December 2018: Facebook comes under fire after a company discovered that the company allowed more than 150 companies, including Netflix, Spotify and Bing, to access unprecedented amounts of user data, such as private messages.
Some of these & # 39; partners & # 39; had the ability to read, write and delete personal messages from Facebook users and to see all participants at a discussion.
It also allowed Microsoft & # 39; s search engine, known as Bing, to see the name of all friends of Facebook users without their permission.
Amazon could obtain the names and contact details of users through its friends and Yahoo could view streams of messages from friends.
From last year, Sony, Microsoft and Amazon were all able to obtain email addresses from users through their friends.
September 2018: Facebook revealed that it was hit by the largest ever data breach, affecting 50 million users – including that of Facebook boss Mark Zuckerberg and COO Sheryl Sandberg.
Attackers took advantage of the & # 39; View As & # 39; feature of the site, which allows people to see what their profiles look like for other users.
Facebook says it has found no evidence so far that hackers committed third-party burglaries after a data breach exposed 50 million users (stock image)
The unknown attackers used a function in the code & # 39; Access tokens & # 39; to take over people's accounts, potentially allowing hackers access to private messages, photos & messages – although Facebook said there was no evidence that it was done.
The hackers also attempted to harvest personal information from people, including name, gender and place of birth, via Facebook's systems.
Facebook said it does not yet know if information from the relevant accounts has been misused or has been used and is working with the FBI to investigate further.
However, Mark Zuckerberg assured users that there was no access to passwords and credit card information.
As a result of the infringement, the company removed around 90 million people from their account as a security measure earlier today.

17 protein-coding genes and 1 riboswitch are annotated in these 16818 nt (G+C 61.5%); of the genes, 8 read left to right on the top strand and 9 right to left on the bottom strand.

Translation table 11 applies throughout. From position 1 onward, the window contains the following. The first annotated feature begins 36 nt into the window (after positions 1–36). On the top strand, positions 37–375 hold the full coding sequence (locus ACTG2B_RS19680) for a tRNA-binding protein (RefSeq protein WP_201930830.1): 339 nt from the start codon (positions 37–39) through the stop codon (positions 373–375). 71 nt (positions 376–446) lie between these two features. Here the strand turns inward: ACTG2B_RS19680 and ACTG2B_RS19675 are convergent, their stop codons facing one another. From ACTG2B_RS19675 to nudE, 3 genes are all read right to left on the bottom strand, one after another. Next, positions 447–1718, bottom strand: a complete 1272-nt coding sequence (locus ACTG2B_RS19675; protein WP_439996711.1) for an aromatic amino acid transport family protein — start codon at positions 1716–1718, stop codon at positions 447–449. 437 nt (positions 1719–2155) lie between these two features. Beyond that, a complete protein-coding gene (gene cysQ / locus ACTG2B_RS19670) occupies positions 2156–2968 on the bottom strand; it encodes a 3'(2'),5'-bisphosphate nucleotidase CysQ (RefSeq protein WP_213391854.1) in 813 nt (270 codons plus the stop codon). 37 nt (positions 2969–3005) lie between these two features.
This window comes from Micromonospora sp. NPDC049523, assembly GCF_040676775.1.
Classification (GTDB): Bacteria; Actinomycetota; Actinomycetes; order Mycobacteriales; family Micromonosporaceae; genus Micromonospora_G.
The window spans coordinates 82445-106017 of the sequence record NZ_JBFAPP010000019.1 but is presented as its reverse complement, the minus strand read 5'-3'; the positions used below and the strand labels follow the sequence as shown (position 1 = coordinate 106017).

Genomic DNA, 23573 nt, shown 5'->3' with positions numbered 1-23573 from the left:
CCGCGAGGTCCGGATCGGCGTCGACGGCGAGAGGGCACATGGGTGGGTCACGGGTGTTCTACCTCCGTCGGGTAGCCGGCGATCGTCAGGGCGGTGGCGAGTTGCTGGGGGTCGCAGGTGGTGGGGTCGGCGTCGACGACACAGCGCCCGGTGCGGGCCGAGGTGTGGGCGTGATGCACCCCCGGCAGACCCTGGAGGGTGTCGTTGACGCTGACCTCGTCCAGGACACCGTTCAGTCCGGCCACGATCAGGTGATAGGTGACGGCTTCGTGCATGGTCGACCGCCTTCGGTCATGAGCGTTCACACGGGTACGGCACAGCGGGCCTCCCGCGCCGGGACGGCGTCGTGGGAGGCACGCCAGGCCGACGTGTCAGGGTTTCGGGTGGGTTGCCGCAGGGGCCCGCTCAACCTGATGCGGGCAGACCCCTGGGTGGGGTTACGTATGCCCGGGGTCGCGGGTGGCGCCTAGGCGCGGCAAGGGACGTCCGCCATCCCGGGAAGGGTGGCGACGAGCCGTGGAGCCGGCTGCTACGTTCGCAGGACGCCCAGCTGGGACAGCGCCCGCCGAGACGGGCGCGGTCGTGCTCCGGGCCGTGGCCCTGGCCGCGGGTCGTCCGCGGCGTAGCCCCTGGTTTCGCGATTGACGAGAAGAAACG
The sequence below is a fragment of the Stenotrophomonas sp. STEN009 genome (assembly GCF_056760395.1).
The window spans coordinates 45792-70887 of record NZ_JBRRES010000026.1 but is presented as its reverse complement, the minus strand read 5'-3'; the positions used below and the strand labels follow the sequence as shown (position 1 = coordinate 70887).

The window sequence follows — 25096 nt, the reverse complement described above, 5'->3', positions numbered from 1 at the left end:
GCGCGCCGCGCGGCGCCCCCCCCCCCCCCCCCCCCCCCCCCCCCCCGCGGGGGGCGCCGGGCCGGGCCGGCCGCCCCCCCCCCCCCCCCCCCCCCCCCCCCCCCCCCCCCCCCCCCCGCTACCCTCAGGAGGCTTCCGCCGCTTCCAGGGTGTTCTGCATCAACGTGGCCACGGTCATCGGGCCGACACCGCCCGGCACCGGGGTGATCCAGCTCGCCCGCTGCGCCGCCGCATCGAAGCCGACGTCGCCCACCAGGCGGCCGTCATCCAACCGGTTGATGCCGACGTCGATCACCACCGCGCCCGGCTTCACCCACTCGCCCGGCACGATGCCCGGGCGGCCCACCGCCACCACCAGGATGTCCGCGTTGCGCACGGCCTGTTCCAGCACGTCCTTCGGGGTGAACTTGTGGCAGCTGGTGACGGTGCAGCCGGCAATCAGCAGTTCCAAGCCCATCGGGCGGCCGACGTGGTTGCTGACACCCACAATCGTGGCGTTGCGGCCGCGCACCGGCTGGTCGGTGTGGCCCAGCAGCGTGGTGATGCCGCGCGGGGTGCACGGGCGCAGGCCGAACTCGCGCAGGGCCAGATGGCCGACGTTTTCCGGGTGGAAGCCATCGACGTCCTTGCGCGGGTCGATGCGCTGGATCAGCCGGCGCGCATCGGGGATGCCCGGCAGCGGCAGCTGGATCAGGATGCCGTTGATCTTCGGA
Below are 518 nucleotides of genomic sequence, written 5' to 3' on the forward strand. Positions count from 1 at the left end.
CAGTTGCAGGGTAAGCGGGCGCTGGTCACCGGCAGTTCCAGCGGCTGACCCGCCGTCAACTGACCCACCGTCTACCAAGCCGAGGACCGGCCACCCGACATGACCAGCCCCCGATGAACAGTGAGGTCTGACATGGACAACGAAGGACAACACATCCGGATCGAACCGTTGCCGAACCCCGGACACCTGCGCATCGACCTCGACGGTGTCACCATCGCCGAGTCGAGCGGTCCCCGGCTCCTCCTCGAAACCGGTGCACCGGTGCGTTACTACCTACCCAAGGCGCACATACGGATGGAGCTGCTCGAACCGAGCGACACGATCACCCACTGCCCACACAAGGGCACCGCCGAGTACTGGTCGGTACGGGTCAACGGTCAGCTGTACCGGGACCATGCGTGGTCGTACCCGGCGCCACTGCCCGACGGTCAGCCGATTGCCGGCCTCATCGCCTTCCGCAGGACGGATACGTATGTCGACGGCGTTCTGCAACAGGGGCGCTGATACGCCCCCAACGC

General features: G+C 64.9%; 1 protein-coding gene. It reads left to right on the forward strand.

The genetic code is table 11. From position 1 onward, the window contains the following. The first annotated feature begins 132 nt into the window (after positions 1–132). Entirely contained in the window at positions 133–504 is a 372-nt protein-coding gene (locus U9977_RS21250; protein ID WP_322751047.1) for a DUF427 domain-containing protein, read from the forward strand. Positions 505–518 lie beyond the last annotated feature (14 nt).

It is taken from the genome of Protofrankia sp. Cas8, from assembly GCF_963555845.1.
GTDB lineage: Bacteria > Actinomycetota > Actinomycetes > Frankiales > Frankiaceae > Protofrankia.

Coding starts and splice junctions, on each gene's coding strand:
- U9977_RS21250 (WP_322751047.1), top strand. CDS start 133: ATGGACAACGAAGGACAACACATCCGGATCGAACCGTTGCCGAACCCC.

March 2018: Facebook made headlines earlier this year, after data from 87 million users had not been used correctly by Cambridge Analytica, a political consulting firm.
The disclosure has prompted government inquiries about the company's privacy practices around the world, and has sparked a & # 39; # deleteFacebook & # 39; movement among consumers.
The Cambridge Analytica communications company had offices in London, New York, Washington, but also in Brazil and Malaysia.
The company can boast of finding your voters and putting them into action through data-driven campaigns and a team that includes data scientists and behavioral psychologists.
& # 39; In the United States alone, we have played a crucial role in winning presidential races and in congress and state elections & # 39 ;, Cambridge Analytica claims on its website with data on more than 230 million US voters.
The company benefited from a feature that meant that apps could request permission to access your own data, as well as the data from all your Facebook friends.
The data group suspended its chief executive, Alexander Nix (photo), after shooting him with a series of controversial claims, including the impression that Cambridge Analytica played a crucial role in the election of Donald Trump
This meant that the company could extract the information from 87 million Facebook users, although only 270,000 people gave their permission to do so.
This is designed to help them create software that can predict and influence voters' choices at the polls.
The data product suspended its president, Alexander Nix, after the recordings of him emerged making a series of controversial claims, including that Cambridge Analytica had a pivotal role in Donald Trump's election.
This information is said to have been used to support the Brexit campaign in the UK.
It has also suffered several previous problems.
In 2013, Facebook unveiled a software issue that exposed 6 million phone numbers and email addresses of users to unauthorized viewers for a year, while a technical failure in 2008 revealed confidential birth data on 80 million Facebook user profiles.
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